book review

Rachel Cusk and the Claustrophobia of Second Place

Rachel Cusk. Photo: Siemon Scamell-Katz

The narrator of Rachel Cusk’s new novel, Second Place, lives at the edge of a marsh, a place of apparent peace. She loves to watch the water moving in over the flat land, advancing stealthily in a silver sheet. People have been lost to the tide; those who live on this coast are lulled by its subtle rhythms. Boundaries melt and reform and melt again, each time with danger slightly closer — and we come to realize the narrator’s mental place of safety is dissolving too. Though there is an identifiable plot in Second Place (something not always true of Cusk’s work), the book is an atmospheric, a mood piece, a drug. Fight it, and it drags you down like undertow.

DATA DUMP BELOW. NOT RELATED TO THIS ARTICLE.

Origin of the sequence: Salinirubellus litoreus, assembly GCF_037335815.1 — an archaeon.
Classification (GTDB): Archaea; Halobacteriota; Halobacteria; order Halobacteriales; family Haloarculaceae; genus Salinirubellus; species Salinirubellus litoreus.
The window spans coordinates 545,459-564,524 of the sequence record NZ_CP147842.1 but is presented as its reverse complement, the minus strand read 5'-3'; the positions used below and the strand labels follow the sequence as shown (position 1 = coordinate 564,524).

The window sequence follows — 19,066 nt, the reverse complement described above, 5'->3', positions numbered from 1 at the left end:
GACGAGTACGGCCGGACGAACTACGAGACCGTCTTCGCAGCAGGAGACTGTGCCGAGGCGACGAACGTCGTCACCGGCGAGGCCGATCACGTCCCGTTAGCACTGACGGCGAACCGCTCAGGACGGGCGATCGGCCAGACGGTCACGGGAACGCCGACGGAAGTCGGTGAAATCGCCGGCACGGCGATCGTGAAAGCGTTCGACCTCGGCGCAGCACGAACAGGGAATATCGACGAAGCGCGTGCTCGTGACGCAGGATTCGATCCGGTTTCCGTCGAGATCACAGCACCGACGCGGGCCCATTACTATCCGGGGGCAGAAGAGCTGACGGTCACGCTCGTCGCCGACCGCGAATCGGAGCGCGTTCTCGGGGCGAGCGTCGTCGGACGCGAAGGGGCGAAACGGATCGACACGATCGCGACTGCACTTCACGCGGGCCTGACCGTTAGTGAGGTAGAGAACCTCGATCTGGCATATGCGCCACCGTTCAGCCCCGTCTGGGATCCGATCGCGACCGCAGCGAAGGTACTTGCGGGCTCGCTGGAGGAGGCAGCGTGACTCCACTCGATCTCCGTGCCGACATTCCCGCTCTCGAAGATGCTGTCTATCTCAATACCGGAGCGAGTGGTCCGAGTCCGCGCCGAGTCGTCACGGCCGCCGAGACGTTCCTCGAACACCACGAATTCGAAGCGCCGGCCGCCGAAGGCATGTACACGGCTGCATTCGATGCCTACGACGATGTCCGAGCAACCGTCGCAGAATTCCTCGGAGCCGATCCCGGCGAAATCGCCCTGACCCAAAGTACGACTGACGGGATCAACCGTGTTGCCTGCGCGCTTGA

Cusk has written tidally before. Her Outline novels, a trilogy published between 2014 and 2018, are beautiful but relentless. Although the books all share the same narrator, a woman named Faye, they are mostly constructed from minor characters’ stories. On and on, people monologue at Faye — on planes, in workshops, at restaurants. This flood of detail and observation never reveals Faye’s personality. Instead, it nearly washes her away, saturating the reader’s brain beyond the possibility of absorbing more.

Cusk has often seemed ambivalent about creating identities for her characters. (“I don’t think character exists anymore,” she told The New Yorker in 2018.) Faye rarely looks inward; those books exude a kind of chilly spiritual equipoise. The protagonist of Second Place, however, whom Cusk calls only M, isn’t a sponge. Instead of passivity, we get velocity; M flings herself desperately into her own drama. The novel is the “Outline” trilogy’s narrative opposite: M binges on moral judgment, wallowing in self-examination, measuring and remeasuring every encounter for authenticity and relevance and value.